Maureen returned to her hometown of Charlotte to join WBTV in the summer of 2004. She co-anchors the 5 p.m. and 6 p.m. news with Paul Cameron Monday through Friday. She also solo anchors PrimeTime, Charlotte's only newscast at 7 p.m. Monday through Friday.
Prior to joining WBTV, Maureen worked on national television, anchoring syndicated programs for Warner Brothers and Twentieth Television, including, "EXTRA" and "A Current Affair." Maureen was also at the helm of her own talk-show for Warner Brothers called "In Person with Maureen."
Maureen and her daughter Keegan are thrilled to live in Charlotte. Keegan is riding her bike on some of the same streets Maureen played on as a child growing up in the Queen City. Charlotte is home to almost all of Maureen's 27 immediate family members. She's number 8 in a family of ten kids. Her brother Tim still works in the business her father Jerry O'Boyle started back in 1970.
Maureen counts her work in the community as some of her most rewarding assignments. Maureen works with several charities in our region from the foothills and mountains to the Charlotte metro region. She tries to work with charities that reflect her values.
This summer Maureen launched a series of reports, exclusively for WBTV.com/PurpleStride. Each segment highlights how pancreatic cancer has touched the lives of people in our community. With the help of the Pancreatic Cancer Action Network Charlotte Affiliate, Maureen hopes to bring awareness, funding, and research to a disease that doesn't get a lot of headlines. PanCAN Charlotte says pancreatic cancer is now the 3rd leading cause of cancer-related deaths, surpassing breast cancer deaths in 2016.
Maureen has links below to all of her favorite charities and would like to encourage you to take the step toward giving back. "It has been one of the greatest blessings of my life and my career," Maureen says.
Maureen's work with the Second Harvest Food Bank of Metrolina encourages people to give back to the community through monetary and food donations. They also help stock food pantries throughout the Charlotte region in more than 19 counties.
Dress for Success has enlisted Maureen's help in assisting women shine as they transition back into the workforce.
Her work with the Assistance League of Charlotte provides homeless children clothing so they are prepared and excited about learning despite the unique challenges they face.
Through her work with the "Go Red for Women" campaign with the American Heart Association, Maureen tries to educate women on just how real the threat of heart disease to all of us.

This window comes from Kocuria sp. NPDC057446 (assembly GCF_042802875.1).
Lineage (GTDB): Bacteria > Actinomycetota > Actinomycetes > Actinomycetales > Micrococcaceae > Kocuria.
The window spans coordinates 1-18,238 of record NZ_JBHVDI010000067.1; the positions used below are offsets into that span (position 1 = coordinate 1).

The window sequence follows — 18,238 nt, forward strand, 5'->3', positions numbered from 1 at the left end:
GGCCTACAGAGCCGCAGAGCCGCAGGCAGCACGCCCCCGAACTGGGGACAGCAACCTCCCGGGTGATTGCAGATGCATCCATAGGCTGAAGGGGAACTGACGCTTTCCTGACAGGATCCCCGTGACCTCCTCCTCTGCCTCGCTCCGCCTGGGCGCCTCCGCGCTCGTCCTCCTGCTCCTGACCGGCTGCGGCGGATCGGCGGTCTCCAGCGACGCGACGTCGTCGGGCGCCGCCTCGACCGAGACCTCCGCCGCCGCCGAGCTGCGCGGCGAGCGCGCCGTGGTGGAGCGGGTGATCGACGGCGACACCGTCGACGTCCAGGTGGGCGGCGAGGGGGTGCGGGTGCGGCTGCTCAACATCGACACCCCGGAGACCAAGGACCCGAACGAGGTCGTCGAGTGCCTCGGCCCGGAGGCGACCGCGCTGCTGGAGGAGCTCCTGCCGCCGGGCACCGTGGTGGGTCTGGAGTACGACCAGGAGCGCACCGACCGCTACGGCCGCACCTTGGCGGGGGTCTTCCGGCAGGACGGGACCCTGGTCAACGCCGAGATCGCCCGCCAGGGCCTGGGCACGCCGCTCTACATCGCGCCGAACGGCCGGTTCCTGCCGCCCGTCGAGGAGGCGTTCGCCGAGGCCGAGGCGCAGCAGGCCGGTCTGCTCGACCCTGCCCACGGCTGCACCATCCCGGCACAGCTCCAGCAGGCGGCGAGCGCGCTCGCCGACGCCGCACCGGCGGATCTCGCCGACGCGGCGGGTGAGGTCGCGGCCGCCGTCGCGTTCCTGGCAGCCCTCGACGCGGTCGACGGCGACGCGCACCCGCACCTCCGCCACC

Maureen helps the Community Blood Center of the Carolinas by raising awareness of the need to donate blood. Her visits with sick kids in the hospital probably bring Maureen as much joy and cheer as she tries to share with them.
If you've never had the chance to work on a Habitat for Humanity house, it's an incredible gift that will stay with you forever, especially after you meet the grateful families who benefit from your hard work.
Maureen is thankful to all those who have asked for her help in the past and looks forward to helping you in the future.
Whether it is to pass on a story idea, or if in need of help for your local school or charity, please write to Maureen. She would love to hear from you: email@example.com.
The family was chosen for Purple Heart Homes “Home Ownership Program.” The organization gets homes donated by banks, then contractors donate their time for renovations to accommodate the needs of the wounded veteran.
This Mother’s Day weekend there will be thousands of moms across the Carolinas who won’t be with their kids... because those moms are behind bars. Some are held on charges awaiting trial because they can’t afford to bond out while others, like Lyndsey Barr, are serving time.
For two years Maureen O'Boyle has wanted to explore the rising number of women behind bars. To do it - there was a catch. She and her partner in this special assignment Kristi O'Connor would have to live as they do and spend the night in jail.
Have you been touched by pancreatic cancer? If your answer is no, consider yourself lucky. Thirty-one hundred people will be diagnosed with pancreatic cancer this year in the Carolinas, according to the American Cancer Society.